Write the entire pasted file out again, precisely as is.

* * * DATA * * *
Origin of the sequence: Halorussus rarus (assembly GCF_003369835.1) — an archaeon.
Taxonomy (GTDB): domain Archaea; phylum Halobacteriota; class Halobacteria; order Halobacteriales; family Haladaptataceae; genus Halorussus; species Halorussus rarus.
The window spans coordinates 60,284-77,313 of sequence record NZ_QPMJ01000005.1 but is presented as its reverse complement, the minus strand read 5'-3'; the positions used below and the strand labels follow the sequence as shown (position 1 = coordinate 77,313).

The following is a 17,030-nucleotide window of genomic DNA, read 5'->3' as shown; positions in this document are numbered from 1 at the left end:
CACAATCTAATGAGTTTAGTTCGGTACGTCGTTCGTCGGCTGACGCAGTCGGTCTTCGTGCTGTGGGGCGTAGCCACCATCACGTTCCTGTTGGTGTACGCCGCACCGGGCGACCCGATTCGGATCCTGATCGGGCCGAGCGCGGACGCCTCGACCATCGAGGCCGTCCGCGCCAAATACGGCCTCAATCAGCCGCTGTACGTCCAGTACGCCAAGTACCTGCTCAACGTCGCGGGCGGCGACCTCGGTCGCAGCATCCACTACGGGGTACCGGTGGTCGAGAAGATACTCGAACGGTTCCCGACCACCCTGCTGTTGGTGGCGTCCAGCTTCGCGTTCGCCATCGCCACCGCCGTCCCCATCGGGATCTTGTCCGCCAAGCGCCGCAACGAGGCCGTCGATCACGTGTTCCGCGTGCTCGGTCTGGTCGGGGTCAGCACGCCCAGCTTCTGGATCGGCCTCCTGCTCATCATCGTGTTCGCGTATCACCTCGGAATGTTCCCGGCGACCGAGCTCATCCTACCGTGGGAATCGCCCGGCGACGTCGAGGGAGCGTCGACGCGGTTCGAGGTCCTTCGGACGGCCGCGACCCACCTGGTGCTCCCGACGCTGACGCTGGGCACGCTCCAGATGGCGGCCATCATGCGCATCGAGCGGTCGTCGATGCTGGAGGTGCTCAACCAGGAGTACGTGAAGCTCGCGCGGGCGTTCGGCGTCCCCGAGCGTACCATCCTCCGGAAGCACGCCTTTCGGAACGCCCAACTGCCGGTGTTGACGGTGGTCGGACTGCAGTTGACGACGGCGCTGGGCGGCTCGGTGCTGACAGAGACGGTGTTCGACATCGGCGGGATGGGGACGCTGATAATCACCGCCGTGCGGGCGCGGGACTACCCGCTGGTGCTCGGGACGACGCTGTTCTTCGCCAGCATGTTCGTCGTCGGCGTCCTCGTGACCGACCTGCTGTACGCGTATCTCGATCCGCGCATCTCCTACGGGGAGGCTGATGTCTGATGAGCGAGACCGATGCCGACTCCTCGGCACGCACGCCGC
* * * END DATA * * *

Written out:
Origin of the sequence: Halorussus rarus (assembly GCF_003369835.1) — an archaeon.
Taxonomy (GTDB): domain Archaea; phylum Halobacteriota; class Halobacteria; order Halobacteriales; family Haladaptataceae; genus Halorussus; species Halorussus rarus.
The window spans coordinates 60,284-77,313 of sequence record NZ_QPMJ01000005.1 but is presented as its reverse complement, the minus strand read 5'-3'; the positions used below and the strand labels follow the sequence as shown (position 1 = coordinate 77,313).

The following is a 17,030-nucleotide window of genomic DNA, read 5'->3' as shown; positions in this document are numbered from 1 at the left end:
CACAATCTAATGAGTTTAGTTCGGTACGTCGTTCGTCGGCTGACGCAGTCGGTCTTCGTGCTGTGGGGCGTAGCCACCATCACGTTCCTGTTGGTGTACGCCGCACCGGGCGACCCGATTCGGATCCTGATCGGGCCGAGCGCGGACGCCTCGACCATCGAGGCCGTCCGCGCCAAATACGGCCTCAATCAGCCGCTGTACGTCCAGTACGCCAAGTACCTGCTCAACGTCGCGGGCGGCGACCTCGGTCGCAGCATCCACTACGGGGTACCGGTGGTCGAGAAGATACTCGAACGGTTCCCGACCACCCTGCTGTTGGTGGCGTCCAGCTTCGCGTTCGCCATCGCCACCGCCGTCCCCATCGGGATCTTGTCCGCCAAGCGCCGCAACGAGGCCGTCGATCACGTGTTCCGCGTGCTCGGTCTGGTCGGGGTCAGCACGCCCAGCTTCTGGATCGGCCTCCTGCTCATCATCGTGTTCGCGTATCACCTCGGAATGTTCCCGGCGACCGAGCTCATCCTACCGTGGGAATCGCCCGGCGACGTCGAGGGAGCGTCGACGCGGTTCGAGGTCCTTCGGACGGCCGCGACCCACCTGGTGCTCCCGACGCTGACGCTGGGCACGCTCCAGATGGCGGCCATCATGCGCATCGAGCGGTCGTCGATGCTGGAGGTGCTCAACCAGGAGTACGTGAAGCTCGCGCGGGCGTTCGGCGTCCCCGAGCGTACCATCCTCCGGAAGCACGCCTTTCGGAACGCCCAACTGCCGGTGTTGACGGTGGTCGGACTGCAGTTGACGACGGCGCTGGGCGGCTCGGTGCTGACAGAGACGGTGTTCGACATCGGCGGGATGGGGACGCTGATAATCACCGCCGTGCGGGCGCGGGACTACCCGCTGGTGCTCGGGACGACGCTGTTCTTCGCCAGCATGTTCGTCGTCGGCGTCCTCGTGACCGACCTGCTGTACGCGTATCTCGATCCGCGCATCTCCTACGGGGAGGCTGATGTCTGATGAGCGAGACCGATGCCGACTCCTCGGCACGCACGCCGC